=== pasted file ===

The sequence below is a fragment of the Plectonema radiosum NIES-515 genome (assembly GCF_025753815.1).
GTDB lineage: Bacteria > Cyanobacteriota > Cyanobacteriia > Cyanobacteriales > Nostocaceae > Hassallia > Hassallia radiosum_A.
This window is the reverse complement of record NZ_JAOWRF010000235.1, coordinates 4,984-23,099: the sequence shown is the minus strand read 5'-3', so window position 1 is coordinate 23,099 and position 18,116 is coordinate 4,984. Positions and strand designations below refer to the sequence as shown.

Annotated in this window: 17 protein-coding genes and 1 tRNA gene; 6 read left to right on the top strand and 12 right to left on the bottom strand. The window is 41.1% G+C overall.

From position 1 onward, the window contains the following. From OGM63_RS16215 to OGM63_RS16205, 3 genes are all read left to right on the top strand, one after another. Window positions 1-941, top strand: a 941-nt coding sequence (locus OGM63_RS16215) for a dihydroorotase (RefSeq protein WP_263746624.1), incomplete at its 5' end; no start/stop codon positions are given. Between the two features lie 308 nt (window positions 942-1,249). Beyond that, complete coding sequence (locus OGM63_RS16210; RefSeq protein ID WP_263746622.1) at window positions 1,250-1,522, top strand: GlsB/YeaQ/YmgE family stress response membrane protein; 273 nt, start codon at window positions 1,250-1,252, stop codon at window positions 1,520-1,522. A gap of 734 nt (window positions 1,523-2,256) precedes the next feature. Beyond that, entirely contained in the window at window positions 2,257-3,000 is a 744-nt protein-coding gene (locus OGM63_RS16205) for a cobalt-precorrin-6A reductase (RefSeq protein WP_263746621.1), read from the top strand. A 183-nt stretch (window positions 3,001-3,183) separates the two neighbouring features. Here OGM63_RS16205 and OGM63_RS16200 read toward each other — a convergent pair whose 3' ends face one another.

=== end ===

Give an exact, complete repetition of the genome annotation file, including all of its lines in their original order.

The sequence below is a fragment of the Plectonema radiosum NIES-515 genome (assembly GCF_025753815.1).
GTDB lineage: Bacteria > Cyanobacteriota > Cyanobacteriia > Cyanobacteriales > Nostocaceae > Hassallia > Hassallia radiosum_A.
This window is the reverse complement of record NZ_JAOWRF010000235.1, coordinates 4,984-23,099: the sequence shown is the minus strand read 5'-3', so window position 1 is coordinate 23,099 and position 18,116 is coordinate 4,984. Positions and strand designations below refer to the sequence as shown.

Annotated in this window: 17 protein-coding genes and 1 tRNA gene; 6 read left to right on the top strand and 12 right to left on the bottom strand. The window is 41.1% G+C overall.

From position 1 onward, the window contains the following. From OGM63_RS16215 to OGM63_RS16205, 3 genes are all read left to right on the top strand, one after another. Window positions 1-941, top strand: a 941-nt coding sequence (locus OGM63_RS16215) for a dihydroorotase (RefSeq protein WP_263746624.1), incomplete at its 5' end; no start/stop codon positions are given. Between the two features lie 308 nt (window positions 942-1,249). Beyond that, complete coding sequence (locus OGM63_RS16210; RefSeq protein ID WP_263746622.1) at window positions 1,250-1,522, top strand: GlsB/YeaQ/YmgE family stress response membrane protein; 273 nt, start codon at window positions 1,250-1,252, stop codon at window positions 1,520-1,522. A gap of 734 nt (window positions 1,523-2,256) precedes the next feature. Beyond that, entirely contained in the window at window positions 2,257-3,000 is a 744-nt protein-coding gene (locus OGM63_RS16205) for a cobalt-precorrin-6A reductase (RefSeq protein WP_263746621.1), read from the top strand. A 183-nt stretch (window positions 3,001-3,183) separates the two neighbouring features. Here OGM63_RS16205 and OGM63_RS16200 read toward each other — a convergent pair whose 3' ends face one another.